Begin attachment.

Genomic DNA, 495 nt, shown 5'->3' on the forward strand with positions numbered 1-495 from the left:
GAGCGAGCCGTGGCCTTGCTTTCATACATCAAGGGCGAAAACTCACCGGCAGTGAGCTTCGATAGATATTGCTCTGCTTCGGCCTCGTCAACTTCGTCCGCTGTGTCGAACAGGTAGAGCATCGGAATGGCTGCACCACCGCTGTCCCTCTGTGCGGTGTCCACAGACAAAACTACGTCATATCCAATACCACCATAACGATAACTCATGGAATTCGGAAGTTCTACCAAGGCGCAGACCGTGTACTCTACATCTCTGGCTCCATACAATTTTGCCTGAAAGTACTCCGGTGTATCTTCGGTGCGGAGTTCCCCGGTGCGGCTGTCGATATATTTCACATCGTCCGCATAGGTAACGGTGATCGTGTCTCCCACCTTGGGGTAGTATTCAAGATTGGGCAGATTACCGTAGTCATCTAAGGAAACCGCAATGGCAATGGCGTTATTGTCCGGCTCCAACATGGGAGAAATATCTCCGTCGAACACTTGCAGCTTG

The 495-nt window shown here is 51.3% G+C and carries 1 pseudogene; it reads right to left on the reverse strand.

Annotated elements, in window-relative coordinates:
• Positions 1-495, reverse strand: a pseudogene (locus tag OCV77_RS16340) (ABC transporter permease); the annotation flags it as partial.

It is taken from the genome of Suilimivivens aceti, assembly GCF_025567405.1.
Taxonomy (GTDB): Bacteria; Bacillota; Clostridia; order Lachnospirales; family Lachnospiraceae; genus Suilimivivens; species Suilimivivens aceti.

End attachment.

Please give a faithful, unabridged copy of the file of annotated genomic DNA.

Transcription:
Genomic DNA, 495 nt, shown 5'->3' on the forward strand with positions numbered 1-495 from the left:
GAGCGAGCCGTGGCCTTGCTTTCATACATCAAGGGCGAAAACTCACCGGCAGTGAGCTTCGATAGATATTGCTCTGCTTCGGCCTCGTCAACTTCGTCCGCTGTGTCGAACAGGTAGAGCATCGGAATGGCTGCACCACCGCTGTCCCTCTGTGCGGTGTCCACAGACAAAACTACGTCATATCCAATACCACCATAACGATAACTCATGGAATTCGGAAGTTCTACCAAGGCGCAGACCGTGTACTCTACATCTCTGGCTCCATACAATTTTGCCTGAAAGTACTCCGGTGTATCTTCGGTGCGGAGTTCCCCGGTGCGGCTGTCGATATATTTCACATCGTCCGCATAGGTAACGGTGATCGTGTCTCCCACCTTGGGGTAGTATTCAAGATTGGGCAGATTACCGTAGTCATCTAAGGAAACCGCAATGGCAATGGCGTTATTGTCCGGCTCCAACATGGGAGAAATATCTCCGTCGAACACTTGCAGCTTG

The 495-nt window shown here is 51.3% G+C and carries 1 pseudogene; it reads right to left on the reverse strand.

Annotated elements, in window-relative coordinates:
• Positions 1-495, reverse strand: a pseudogene (locus tag OCV77_RS16340) (ABC transporter permease); the annotation flags it as partial.

It is taken from the genome of Suilimivivens aceti, assembly GCF_025567405.1.
Taxonomy (GTDB): Bacteria; Bacillota; Clostridia; order Lachnospirales; family Lachnospiraceae; genus Suilimivivens; species Suilimivivens aceti.